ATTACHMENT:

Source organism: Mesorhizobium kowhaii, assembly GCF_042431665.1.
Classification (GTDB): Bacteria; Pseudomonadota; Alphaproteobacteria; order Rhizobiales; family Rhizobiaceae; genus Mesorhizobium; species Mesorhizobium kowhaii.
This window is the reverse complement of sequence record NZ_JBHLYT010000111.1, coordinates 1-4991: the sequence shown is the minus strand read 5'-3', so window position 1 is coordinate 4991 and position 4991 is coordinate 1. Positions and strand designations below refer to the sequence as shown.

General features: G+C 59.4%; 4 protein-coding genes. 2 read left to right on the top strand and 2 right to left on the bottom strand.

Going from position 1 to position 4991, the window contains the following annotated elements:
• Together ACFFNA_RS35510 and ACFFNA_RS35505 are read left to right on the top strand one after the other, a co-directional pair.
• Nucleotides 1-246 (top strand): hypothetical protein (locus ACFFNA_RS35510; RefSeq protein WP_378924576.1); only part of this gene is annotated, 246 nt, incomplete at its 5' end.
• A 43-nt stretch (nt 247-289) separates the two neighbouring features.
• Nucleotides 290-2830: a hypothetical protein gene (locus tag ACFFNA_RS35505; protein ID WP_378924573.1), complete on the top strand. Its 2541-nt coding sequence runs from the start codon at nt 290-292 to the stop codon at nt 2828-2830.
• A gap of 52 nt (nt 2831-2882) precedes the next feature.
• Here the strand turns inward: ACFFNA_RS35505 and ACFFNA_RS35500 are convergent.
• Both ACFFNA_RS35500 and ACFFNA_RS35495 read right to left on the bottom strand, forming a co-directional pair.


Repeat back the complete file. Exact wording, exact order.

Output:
Source organism: Mesorhizobium kowhaii, assembly GCF_042431665.1.
Classification (GTDB): Bacteria; Pseudomonadota; Alphaproteobacteria; order Rhizobiales; family Rhizobiaceae; genus Mesorhizobium; species Mesorhizobium kowhaii.
This window is the reverse complement of sequence record NZ_JBHLYT010000111.1, coordinates 1-4991: the sequence shown is the minus strand read 5'-3', so window position 1 is coordinate 4991 and position 4991 is coordinate 1. Positions and strand designations below refer to the sequence as shown.

General features: G+C 59.4%; 4 protein-coding genes. 2 read left to right on the top strand and 2 right to left on the bottom strand.

Going from position 1 to position 4991, the window contains the following annotated elements:
• Together ACFFNA_RS35510 and ACFFNA_RS35505 are read left to right on the top strand one after the other, a co-directional pair.
• Nucleotides 1-246 (top strand): hypothetical protein (locus ACFFNA_RS35510; RefSeq protein WP_378924576.1); only part of this gene is annotated, 246 nt, incomplete at its 5' end.
• A 43-nt stretch (nt 247-289) separates the two neighbouring features.
• Nucleotides 290-2830: a hypothetical protein gene (locus tag ACFFNA_RS35505; protein ID WP_378924573.1), complete on the top strand. Its 2541-nt coding sequence runs from the start codon at nt 290-292 to the stop codon at nt 2828-2830.
• A gap of 52 nt (nt 2831-2882) precedes the next feature.
• Here the strand turns inward: ACFFNA_RS35505 and ACFFNA_RS35500 are convergent.
• Both ACFFNA_RS35500 and ACFFNA_RS35495 read right to left on the bottom strand, forming a co-directional pair.